When we first saw Heidi Schreck's What the Constitution Means to Me at New York Theatre Workshop, we were floored. The piece is searing and soaring, a call to arms and a calling in. This (mostly) one-woman play looks at the US Constitution and notes who's left out of it. It's a wonderful piece and we hope you will join us to watch and discuss it.
Anyone who has been to our Cold Readings will recognize the format, but we'll meet on Wednesday, October 28 (just days before the election!) at 7pm for introductions and to hear some background on the play from our facilitators. Then we'll all push play at the same time on the Amazon stream**, and finally gather again for a discussion when the stream is over. The evening should conclude around 10pm.
See you there!
Peace, power, and love to you,
Paul Bedard, Katie Palmer, Kathryn Appleton, and Hilarie Spangler
Theater in Asylum is committed to financial accessibility. If you do not have access to an Amazon Prime account, please do not let this stop you from joining us. Please reach out to us and we help you figure something out to watch the play.
By Paul Bedard
Learn more about our 10 year commemoration here
Early in 2015, while preparing to apply to be a Drama League Directing Fellow, I was devouring scripts and trying to come up with brilliant production ideas to include in my application. Daunted by the amount of reading and the often-dispiriting notion of having brilliant ideas alone, some friends and I began meeting to read and discuss plays together. This was in the basement of the indoor kids playground where I worked at the time, and the casual gathering quickly grew into one of Theater in Asylum’s most successful and enduring programs.
Six years and 90 plays later, the Cold Reading series remains one of my favorite things. For those who have never been, we gather with no preparation to read and then discuss a play. For years, Katie or I facilitated each Cold Reading, but about a year ago we started commissioning guest facilitators, which opened up the curation of plays and has been so wonderful. This year our playwrights Gethsemane Herron-Coward and Willie Johnson, playwright and director Ran Xia, and actors Kara Hankard, Jonas Cohen, and Manuela Sosa all facilitated. Our Community Engagement Manager Hilarie Spangler has also been facilitating. We’ve assembled quite the team to pick plays and run readings!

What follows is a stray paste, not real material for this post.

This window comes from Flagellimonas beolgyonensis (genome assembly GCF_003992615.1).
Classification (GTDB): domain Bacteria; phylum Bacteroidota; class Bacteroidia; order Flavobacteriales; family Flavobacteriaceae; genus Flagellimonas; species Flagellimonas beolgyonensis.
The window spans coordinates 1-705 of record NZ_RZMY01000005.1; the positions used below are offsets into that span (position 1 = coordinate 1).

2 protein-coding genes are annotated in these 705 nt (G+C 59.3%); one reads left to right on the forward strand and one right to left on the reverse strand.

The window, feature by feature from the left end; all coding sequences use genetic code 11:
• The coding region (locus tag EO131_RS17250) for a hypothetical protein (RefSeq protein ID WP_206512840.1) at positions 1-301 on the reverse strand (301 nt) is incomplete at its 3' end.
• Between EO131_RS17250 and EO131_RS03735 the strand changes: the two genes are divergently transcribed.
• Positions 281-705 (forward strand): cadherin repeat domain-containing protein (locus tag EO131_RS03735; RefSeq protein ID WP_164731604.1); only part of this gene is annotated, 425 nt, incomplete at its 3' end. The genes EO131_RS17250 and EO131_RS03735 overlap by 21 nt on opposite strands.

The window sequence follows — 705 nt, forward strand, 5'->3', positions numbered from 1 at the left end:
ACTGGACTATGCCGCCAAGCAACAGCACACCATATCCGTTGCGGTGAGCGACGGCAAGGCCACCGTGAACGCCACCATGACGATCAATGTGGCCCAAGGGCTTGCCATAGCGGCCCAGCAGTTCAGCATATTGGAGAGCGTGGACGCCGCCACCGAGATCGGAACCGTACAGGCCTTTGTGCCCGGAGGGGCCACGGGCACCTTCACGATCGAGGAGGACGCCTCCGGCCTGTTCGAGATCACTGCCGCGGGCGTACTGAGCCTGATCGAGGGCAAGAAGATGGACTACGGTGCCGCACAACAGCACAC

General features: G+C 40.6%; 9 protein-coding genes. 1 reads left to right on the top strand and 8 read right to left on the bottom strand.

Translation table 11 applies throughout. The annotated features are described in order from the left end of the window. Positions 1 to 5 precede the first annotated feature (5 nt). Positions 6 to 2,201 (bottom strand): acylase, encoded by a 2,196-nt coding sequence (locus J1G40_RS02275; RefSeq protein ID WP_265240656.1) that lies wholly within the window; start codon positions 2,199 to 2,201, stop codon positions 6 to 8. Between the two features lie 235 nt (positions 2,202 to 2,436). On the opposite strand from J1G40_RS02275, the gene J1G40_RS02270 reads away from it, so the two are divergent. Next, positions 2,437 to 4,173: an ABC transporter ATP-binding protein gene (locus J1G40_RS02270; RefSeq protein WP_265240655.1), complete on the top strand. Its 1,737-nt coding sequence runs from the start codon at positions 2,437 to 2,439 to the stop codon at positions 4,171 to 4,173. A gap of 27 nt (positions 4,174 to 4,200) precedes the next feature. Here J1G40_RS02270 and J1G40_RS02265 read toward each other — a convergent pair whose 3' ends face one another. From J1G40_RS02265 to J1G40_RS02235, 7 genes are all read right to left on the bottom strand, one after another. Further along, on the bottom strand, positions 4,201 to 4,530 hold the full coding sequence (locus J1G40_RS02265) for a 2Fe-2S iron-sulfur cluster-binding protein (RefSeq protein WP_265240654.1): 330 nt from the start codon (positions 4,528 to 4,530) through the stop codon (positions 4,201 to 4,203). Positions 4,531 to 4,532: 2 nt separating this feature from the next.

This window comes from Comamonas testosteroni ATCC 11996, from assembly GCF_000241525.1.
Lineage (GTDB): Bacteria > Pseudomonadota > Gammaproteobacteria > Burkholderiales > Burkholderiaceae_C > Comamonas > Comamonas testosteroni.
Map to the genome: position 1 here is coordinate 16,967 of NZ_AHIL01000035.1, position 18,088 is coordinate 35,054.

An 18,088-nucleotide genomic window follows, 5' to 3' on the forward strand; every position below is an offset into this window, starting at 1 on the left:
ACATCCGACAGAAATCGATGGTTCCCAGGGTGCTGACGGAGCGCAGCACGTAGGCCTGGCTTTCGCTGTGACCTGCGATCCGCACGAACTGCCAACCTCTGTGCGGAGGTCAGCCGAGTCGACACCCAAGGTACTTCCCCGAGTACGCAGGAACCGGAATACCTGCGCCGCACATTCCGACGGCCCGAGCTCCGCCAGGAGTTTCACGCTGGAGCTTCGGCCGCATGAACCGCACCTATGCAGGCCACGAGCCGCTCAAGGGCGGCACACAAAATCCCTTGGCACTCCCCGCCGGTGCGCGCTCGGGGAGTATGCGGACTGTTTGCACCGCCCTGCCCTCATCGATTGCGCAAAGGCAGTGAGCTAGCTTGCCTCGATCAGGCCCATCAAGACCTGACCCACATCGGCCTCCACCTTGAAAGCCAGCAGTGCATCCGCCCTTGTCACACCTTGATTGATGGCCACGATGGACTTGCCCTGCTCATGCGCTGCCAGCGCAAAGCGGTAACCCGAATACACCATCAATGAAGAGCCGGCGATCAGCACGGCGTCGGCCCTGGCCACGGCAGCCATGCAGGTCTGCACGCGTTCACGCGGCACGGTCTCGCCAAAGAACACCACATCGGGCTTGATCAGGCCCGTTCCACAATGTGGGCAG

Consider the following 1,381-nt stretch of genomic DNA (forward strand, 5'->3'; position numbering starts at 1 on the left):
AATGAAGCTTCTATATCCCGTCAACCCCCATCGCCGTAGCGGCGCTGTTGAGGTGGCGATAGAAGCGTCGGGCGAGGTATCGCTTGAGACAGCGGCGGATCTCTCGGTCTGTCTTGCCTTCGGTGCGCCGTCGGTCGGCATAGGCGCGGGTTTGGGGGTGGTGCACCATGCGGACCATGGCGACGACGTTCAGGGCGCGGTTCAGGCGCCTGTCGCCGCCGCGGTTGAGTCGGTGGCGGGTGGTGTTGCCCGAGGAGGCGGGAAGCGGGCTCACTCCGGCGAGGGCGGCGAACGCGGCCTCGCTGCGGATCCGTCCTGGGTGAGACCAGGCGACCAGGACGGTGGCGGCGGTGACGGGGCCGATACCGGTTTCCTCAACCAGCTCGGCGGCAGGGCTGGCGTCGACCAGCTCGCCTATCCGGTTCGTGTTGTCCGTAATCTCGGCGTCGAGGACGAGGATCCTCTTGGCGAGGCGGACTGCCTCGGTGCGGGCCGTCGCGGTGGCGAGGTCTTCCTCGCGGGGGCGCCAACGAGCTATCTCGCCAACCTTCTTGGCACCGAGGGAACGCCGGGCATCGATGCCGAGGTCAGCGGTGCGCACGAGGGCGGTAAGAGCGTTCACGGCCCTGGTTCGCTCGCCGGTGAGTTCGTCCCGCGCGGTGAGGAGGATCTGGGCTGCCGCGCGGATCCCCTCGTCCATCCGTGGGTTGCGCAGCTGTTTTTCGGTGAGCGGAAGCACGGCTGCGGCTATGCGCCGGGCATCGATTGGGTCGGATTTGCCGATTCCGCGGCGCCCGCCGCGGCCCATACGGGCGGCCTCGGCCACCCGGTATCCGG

Looking back on all the plays we’ve read, however, some interesting trends emerge. The two eras we’ve read from the most are the 1990s and the 1930s. After the United States, the country whose plays we’ve read the most is Germany, followed by the UK. Our most repeated playwrights are Bertolt Brecht and Caryl Churchill. The oldest plays we read are by Hrotsvit of Gandersheim, who lived from 935-1001. The newest plays we’ve read are from this year, written in quarantine by dozens of playwrights, commissioned by the Play at Home series.
When New York went into quarantine earlier this year, we shifted our monthly in-person gatherings to weekly online gatherings. Our community grew both in number and geographical reach, with people outside of New York newly able to participate. We now regularly have readers from multiple states, countries, and even continents. The discussions have also grown. While we nearly always discuss questions like, “What stood out?” and “What challenges would arise in producing this today?”, the pandemic, the uprising for Black lives, and the upcoming election have brought tremendous urgency to the issues of societal responsibility, equity, representation, power, and protest. These have supercharged our discussions recently and brought necessary lenses to work new and old.
Looking ahead, we’ll reach our 100th Cold Reading this December and I couldn’t be more proud and grateful. Cold Readings began as a place to share an overwhelming stack of plays to read for an application (which succeeded, by the way), but has since grown to something so much more valuable. I cherish my Wednesday nights and look forward to the plays, the completely unprepared performances, and the thrilling discussions with friends.
Theater in Asylum (TIA) is a New York-based theater company founded in 2010 to joyfully pursues a theater of learning, empathy, and growth. With rigorous research and an ensemble-driven approach, we create performances to investigate our past, interpret our present, and imagine our future. We strive to offer space to question, space to process –asylum– for theater and conversation that challenges and empowers ourselves and our community.
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